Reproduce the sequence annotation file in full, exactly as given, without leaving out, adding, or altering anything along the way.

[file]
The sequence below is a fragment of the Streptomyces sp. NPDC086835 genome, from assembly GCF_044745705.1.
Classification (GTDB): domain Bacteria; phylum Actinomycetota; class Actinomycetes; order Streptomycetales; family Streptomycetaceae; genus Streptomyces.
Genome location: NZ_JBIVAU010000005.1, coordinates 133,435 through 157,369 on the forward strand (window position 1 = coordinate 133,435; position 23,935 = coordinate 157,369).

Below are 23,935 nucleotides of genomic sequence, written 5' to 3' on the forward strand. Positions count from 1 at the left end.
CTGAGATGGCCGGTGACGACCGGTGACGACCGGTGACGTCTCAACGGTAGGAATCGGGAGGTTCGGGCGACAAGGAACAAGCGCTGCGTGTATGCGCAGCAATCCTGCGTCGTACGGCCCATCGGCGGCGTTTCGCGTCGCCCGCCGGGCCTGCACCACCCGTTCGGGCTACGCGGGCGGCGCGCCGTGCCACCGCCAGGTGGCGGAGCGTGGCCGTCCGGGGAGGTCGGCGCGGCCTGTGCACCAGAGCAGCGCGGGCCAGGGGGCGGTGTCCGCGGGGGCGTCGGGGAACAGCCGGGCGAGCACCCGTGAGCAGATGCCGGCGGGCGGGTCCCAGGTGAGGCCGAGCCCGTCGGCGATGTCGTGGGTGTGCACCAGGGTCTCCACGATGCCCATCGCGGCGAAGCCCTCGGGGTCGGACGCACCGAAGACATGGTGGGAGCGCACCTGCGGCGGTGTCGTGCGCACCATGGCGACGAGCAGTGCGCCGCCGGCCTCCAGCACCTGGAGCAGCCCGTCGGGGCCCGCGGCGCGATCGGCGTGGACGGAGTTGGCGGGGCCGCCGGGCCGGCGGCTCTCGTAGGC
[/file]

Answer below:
The sequence below is a fragment of the Streptomyces sp. NPDC086835 genome, from assembly GCF_044745705.1.
Classification (GTDB): domain Bacteria; phylum Actinomycetota; class Actinomycetes; order Streptomycetales; family Streptomycetaceae; genus Streptomyces.
Genome location: NZ_JBIVAU010000005.1, coordinates 133,435 through 157,369 on the forward strand (window position 1 = coordinate 133,435; position 23,935 = coordinate 157,369).

Below are 23,935 nucleotides of genomic sequence, written 5' to 3' on the forward strand. Positions count from 1 at the left end.
CTGAGATGGCCGGTGACGACCGGTGACGACCGGTGACGTCTCAACGGTAGGAATCGGGAGGTTCGGGCGACAAGGAACAAGCGCTGCGTGTATGCGCAGCAATCCTGCGTCGTACGGCCCATCGGCGGCGTTTCGCGTCGCCCGCCGGGCCTGCACCACCCGTTCGGGCTACGCGGGCGGCGCGCCGTGCCACCGCCAGGTGGCGGAGCGTGGCCGTCCGGGGAGGTCGGCGCGGCCTGTGCACCAGAGCAGCGCGGGCCAGGGGGCGGTGTCCGCGGGGGCGTCGGGGAACAGCCGGGCGAGCACCCGTGAGCAGATGCCGGCGGGCGGGTCCCAGGTGAGGCCGAGCCCGTCGGCGATGTCGTGGGTGTGCACCAGGGTCTCCACGATGCCCATCGCGGCGAAGCCCTCGGGGTCGGACGCACCGAAGACATGGTGGGAGCGCACCTGCGGCGGTGTCGTGCGCACCATGGCGACGAGCAGTGCGCCGCCGGCCTCCAGCACCTGGAGCAGCCCGTCGGGGCCCGCGGCGCGATCGGCGTGGACGGAGTTGGCGGGGCCGCCGGGCCGGCGGCTCTCGTAGGC